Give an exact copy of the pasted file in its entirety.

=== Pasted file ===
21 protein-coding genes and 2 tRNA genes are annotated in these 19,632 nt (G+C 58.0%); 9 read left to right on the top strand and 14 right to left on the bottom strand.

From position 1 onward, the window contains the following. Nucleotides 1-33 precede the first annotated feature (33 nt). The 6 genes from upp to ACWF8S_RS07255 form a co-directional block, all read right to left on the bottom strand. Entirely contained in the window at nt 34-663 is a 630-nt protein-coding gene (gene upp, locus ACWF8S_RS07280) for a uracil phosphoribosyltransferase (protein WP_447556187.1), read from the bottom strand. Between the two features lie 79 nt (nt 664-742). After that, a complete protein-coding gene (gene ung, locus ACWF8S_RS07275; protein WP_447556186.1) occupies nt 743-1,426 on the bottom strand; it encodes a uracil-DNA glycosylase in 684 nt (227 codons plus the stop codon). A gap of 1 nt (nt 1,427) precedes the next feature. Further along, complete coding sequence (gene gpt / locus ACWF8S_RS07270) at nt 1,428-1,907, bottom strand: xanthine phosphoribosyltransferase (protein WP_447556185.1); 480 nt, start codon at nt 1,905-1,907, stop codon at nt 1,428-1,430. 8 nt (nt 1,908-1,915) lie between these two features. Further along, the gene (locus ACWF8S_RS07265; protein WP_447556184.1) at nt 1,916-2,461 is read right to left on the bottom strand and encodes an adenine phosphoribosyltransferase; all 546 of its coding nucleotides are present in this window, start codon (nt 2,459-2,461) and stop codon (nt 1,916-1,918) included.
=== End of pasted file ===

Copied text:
21 protein-coding genes and 2 tRNA genes are annotated in these 19,632 nt (G+C 58.0%); 9 read left to right on the top strand and 14 right to left on the bottom strand.

From position 1 onward, the window contains the following. Nucleotides 1-33 precede the first annotated feature (33 nt). The 6 genes from upp to ACWF8S_RS07255 form a co-directional block, all read right to left on the bottom strand. Entirely contained in the window at nt 34-663 is a 630-nt protein-coding gene (gene upp, locus ACWF8S_RS07280) for a uracil phosphoribosyltransferase (protein WP_447556187.1), read from the bottom strand. Between the two features lie 79 nt (nt 664-742). After that, a complete protein-coding gene (gene ung, locus ACWF8S_RS07275; protein WP_447556186.1) occupies nt 743-1,426 on the bottom strand; it encodes a uracil-DNA glycosylase in 684 nt (227 codons plus the stop codon). A gap of 1 nt (nt 1,427) precedes the next feature. Further along, complete coding sequence (gene gpt / locus ACWF8S_RS07270) at nt 1,428-1,907, bottom strand: xanthine phosphoribosyltransferase (protein WP_447556185.1); 480 nt, start codon at nt 1,905-1,907, stop codon at nt 1,428-1,430. 8 nt (nt 1,908-1,915) lie between these two features. Further along, the gene (locus ACWF8S_RS07265; protein WP_447556184.1) at nt 1,916-2,461 is read right to left on the bottom strand and encodes an adenine phosphoribosyltransferase; all 546 of its coding nucleotides are present in this window, start codon (nt 2,459-2,461) and stop codon (nt 1,916-1,918) included.